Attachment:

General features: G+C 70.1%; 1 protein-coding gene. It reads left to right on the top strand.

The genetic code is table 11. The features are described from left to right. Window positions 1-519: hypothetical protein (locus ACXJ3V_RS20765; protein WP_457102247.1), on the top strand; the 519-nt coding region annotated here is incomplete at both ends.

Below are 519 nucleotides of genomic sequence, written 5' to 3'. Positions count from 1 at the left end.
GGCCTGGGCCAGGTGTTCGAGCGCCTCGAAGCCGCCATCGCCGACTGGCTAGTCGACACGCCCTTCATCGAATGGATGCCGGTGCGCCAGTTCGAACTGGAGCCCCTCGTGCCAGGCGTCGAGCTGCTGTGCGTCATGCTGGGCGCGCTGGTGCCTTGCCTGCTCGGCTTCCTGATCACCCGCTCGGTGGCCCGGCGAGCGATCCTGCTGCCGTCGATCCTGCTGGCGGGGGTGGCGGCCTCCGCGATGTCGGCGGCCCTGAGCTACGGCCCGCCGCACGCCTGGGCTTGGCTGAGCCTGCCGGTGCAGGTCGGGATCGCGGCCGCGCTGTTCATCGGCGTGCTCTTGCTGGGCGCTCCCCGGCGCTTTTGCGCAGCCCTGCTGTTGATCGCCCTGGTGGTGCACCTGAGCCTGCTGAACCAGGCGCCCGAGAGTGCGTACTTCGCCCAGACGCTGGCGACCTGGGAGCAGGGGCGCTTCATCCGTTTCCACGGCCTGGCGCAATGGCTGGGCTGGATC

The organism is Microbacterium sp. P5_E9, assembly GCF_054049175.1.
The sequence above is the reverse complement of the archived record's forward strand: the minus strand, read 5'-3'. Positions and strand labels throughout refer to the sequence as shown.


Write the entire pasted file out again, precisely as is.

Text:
General features: G+C 70.1%; 1 protein-coding gene. It reads left to right on the top strand.

The genetic code is table 11. The features are described from left to right. Window positions 1-519: hypothetical protein (locus ACXJ3V_RS20765; protein WP_457102247.1), on the top strand; the 519-nt coding region annotated here is incomplete at both ends.

Below are 519 nucleotides of genomic sequence, written 5' to 3'. Positions count from 1 at the left end.
GGCCTGGGCCAGGTGTTCGAGCGCCTCGAAGCCGCCATCGCCGACTGGCTAGTCGACACGCCCTTCATCGAATGGATGCCGGTGCGCCAGTTCGAACTGGAGCCCCTCGTGCCAGGCGTCGAGCTGCTGTGCGTCATGCTGGGCGCGCTGGTGCCTTGCCTGCTCGGCTTCCTGATCACCCGCTCGGTGGCCCGGCGAGCGATCCTGCTGCCGTCGATCCTGCTGGCGGGGGTGGCGGCCTCCGCGATGTCGGCGGCCCTGAGCTACGGCCCGCCGCACGCCTGGGCTTGGCTGAGCCTGCCGGTGCAGGTCGGGATCGCGGCCGCGCTGTTCATCGGCGTGCTCTTGCTGGGCGCTCCCCGGCGCTTTTGCGCAGCCCTGCTGTTGATCGCCCTGGTGGTGCACCTGAGCCTGCTGAACCAGGCGCCCGAGAGTGCGTACTTCGCCCAGACGCTGGCGACCTGGGAGCAGGGGCGCTTCATCCGTTTCCACGGCCTGGCGCAATGGCTGGGCTGGATC

The organism is Microbacterium sp. P5_E9, assembly GCF_054049175.1.
The sequence above is the reverse complement of the archived record's forward strand: the minus strand, read 5'-3'. Positions and strand labels throughout refer to the sequence as shown.